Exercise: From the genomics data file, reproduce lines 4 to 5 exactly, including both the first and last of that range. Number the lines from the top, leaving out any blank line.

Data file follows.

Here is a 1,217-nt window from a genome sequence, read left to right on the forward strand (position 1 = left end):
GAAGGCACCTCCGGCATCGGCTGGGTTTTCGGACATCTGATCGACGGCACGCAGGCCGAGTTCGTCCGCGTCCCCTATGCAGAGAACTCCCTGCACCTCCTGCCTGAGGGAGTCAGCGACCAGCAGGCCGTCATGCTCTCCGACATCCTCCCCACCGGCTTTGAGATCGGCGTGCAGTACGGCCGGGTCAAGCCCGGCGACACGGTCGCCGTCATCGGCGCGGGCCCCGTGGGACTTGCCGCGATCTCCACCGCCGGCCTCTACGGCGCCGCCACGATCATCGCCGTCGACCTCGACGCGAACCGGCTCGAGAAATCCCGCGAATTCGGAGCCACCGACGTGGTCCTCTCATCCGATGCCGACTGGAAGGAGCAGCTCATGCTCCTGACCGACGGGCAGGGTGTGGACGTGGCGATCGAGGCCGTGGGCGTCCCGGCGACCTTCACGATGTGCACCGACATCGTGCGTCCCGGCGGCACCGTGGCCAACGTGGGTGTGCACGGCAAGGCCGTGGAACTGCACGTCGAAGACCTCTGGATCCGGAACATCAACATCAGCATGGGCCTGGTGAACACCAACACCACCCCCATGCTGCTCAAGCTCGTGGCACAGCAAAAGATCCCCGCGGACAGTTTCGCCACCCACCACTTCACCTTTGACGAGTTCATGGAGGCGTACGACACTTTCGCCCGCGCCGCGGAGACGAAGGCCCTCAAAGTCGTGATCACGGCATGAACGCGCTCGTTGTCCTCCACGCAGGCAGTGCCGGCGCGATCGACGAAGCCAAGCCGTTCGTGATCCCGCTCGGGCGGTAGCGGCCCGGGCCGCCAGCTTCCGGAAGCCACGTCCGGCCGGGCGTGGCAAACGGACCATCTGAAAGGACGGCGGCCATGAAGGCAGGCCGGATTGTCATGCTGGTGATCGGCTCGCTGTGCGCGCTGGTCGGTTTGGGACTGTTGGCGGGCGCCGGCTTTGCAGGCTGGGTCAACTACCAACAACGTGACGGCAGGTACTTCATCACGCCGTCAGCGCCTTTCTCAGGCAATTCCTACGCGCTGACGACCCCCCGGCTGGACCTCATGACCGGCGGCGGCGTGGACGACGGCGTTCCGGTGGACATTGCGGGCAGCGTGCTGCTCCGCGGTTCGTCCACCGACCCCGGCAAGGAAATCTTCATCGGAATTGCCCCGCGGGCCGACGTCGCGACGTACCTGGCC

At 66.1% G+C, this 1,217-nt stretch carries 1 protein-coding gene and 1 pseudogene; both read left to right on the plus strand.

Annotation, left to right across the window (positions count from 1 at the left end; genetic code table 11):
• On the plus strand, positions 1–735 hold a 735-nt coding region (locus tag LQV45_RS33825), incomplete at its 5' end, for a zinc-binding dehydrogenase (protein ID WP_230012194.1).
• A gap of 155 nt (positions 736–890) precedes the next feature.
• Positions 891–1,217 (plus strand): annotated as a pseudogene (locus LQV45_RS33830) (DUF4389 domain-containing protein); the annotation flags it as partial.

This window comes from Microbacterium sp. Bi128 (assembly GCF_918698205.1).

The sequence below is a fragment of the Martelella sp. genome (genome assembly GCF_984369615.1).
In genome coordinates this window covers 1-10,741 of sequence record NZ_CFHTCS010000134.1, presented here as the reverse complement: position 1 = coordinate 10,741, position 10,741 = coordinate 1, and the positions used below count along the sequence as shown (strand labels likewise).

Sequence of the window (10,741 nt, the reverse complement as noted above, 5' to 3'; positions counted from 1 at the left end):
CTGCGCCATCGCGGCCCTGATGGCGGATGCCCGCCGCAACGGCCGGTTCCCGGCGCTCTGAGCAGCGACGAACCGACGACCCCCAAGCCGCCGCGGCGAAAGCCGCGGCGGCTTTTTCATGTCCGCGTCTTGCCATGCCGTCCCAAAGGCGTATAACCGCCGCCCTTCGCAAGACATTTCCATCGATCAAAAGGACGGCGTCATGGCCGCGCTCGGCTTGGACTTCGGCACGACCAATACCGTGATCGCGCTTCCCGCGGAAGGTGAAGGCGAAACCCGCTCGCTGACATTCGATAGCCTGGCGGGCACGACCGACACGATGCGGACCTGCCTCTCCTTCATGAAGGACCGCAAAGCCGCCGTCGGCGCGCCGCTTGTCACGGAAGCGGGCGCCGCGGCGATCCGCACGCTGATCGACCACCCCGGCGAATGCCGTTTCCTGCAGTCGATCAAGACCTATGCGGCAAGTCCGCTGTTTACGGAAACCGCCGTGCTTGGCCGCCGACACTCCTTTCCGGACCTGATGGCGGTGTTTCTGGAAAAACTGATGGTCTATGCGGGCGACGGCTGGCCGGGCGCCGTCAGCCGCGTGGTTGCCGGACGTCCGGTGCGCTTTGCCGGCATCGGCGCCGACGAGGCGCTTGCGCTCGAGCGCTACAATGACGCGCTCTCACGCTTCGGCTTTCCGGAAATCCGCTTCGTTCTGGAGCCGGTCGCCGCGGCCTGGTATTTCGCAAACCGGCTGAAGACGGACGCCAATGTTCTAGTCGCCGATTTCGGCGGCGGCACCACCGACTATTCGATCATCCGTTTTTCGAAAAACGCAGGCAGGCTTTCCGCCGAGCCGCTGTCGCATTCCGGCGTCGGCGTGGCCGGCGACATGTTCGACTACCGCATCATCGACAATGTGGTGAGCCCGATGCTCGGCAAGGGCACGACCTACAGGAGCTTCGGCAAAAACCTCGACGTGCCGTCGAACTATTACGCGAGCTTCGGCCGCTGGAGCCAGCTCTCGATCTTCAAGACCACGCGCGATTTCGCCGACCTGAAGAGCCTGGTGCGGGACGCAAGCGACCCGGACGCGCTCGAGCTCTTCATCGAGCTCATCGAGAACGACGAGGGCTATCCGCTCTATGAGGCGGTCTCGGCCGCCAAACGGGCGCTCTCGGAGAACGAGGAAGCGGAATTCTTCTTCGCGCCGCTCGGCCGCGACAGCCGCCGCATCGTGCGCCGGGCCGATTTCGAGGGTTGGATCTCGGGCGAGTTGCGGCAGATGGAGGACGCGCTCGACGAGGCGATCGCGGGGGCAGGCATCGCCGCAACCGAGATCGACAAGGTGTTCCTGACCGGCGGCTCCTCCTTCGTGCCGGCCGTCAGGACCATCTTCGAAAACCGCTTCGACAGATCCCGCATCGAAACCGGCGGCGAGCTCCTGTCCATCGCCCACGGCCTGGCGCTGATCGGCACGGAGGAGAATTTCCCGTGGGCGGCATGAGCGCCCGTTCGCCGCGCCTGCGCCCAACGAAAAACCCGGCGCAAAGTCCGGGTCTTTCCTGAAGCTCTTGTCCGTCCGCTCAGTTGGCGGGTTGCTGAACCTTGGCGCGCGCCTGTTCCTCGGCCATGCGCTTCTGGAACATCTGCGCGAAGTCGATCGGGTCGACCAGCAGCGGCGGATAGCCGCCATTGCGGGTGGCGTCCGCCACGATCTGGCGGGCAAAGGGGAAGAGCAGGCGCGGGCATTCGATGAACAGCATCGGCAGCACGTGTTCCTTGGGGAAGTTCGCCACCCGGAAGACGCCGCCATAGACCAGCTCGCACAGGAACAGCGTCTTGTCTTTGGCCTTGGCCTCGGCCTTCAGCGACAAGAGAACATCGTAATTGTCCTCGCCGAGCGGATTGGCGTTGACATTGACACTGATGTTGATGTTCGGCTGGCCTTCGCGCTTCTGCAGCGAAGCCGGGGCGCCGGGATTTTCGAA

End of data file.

Annotation, left to right across the window (positions count from 1 at the left end; genetic code table 11):
• On the plus strand, positions 1–735 hold a 735-nt coding region (locus tag LQV45_RS33825), incomplete at its 5' end, for a zinc-binding dehydrogenase (protein ID WP_230012194.1).